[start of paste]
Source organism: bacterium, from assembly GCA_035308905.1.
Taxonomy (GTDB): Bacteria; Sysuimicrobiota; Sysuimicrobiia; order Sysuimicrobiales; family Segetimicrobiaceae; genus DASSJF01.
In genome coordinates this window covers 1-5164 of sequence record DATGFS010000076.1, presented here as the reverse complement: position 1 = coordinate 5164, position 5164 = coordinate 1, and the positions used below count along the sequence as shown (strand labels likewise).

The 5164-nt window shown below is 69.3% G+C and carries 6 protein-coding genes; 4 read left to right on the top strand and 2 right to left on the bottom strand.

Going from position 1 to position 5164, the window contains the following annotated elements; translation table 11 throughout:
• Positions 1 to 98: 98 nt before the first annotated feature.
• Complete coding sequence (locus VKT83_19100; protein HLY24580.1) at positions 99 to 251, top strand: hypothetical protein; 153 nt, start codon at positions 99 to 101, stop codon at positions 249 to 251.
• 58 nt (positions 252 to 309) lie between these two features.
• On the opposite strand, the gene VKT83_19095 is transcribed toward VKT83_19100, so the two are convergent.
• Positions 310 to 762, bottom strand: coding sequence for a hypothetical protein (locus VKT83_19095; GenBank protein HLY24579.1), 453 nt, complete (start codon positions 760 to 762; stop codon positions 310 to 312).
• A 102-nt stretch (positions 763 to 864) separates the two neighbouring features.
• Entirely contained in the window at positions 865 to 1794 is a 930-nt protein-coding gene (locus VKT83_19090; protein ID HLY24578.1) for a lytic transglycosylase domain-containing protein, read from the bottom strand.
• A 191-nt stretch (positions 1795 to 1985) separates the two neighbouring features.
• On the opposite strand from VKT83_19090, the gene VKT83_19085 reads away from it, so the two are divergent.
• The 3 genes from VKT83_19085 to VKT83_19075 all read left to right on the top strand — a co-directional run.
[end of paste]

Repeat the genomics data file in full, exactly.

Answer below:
Source organism: bacterium, from assembly GCA_035308905.1.
Taxonomy (GTDB): Bacteria; Sysuimicrobiota; Sysuimicrobiia; order Sysuimicrobiales; family Segetimicrobiaceae; genus DASSJF01.
In genome coordinates this window covers 1-5164 of sequence record DATGFS010000076.1, presented here as the reverse complement: position 1 = coordinate 5164, position 5164 = coordinate 1, and the positions used below count along the sequence as shown (strand labels likewise).

The 5164-nt window shown below is 69.3% G+C and carries 6 protein-coding genes; 4 read left to right on the top strand and 2 right to left on the bottom strand.

Going from position 1 to position 5164, the window contains the following annotated elements; translation table 11 throughout:
• Positions 1 to 98: 98 nt before the first annotated feature.
• Complete coding sequence (locus VKT83_19100; protein HLY24580.1) at positions 99 to 251, top strand: hypothetical protein; 153 nt, start codon at positions 99 to 101, stop codon at positions 249 to 251.
• 58 nt (positions 252 to 309) lie between these two features.
• On the opposite strand, the gene VKT83_19095 is transcribed toward VKT83_19100, so the two are convergent.
• Positions 310 to 762, bottom strand: coding sequence for a hypothetical protein (locus VKT83_19095; GenBank protein HLY24579.1), 453 nt, complete (start codon positions 760 to 762; stop codon positions 310 to 312).
• A 102-nt stretch (positions 763 to 864) separates the two neighbouring features.
• Entirely contained in the window at positions 865 to 1794 is a 930-nt protein-coding gene (locus VKT83_19090; protein ID HLY24578.1) for a lytic transglycosylase domain-containing protein, read from the bottom strand.
• A 191-nt stretch (positions 1795 to 1985) separates the two neighbouring features.
• On the opposite strand from VKT83_19090, the gene VKT83_19085 reads away from it, so the two are divergent.
• The 3 genes from VKT83_19085 to VKT83_19075 all read left to right on the top strand — a co-directional run.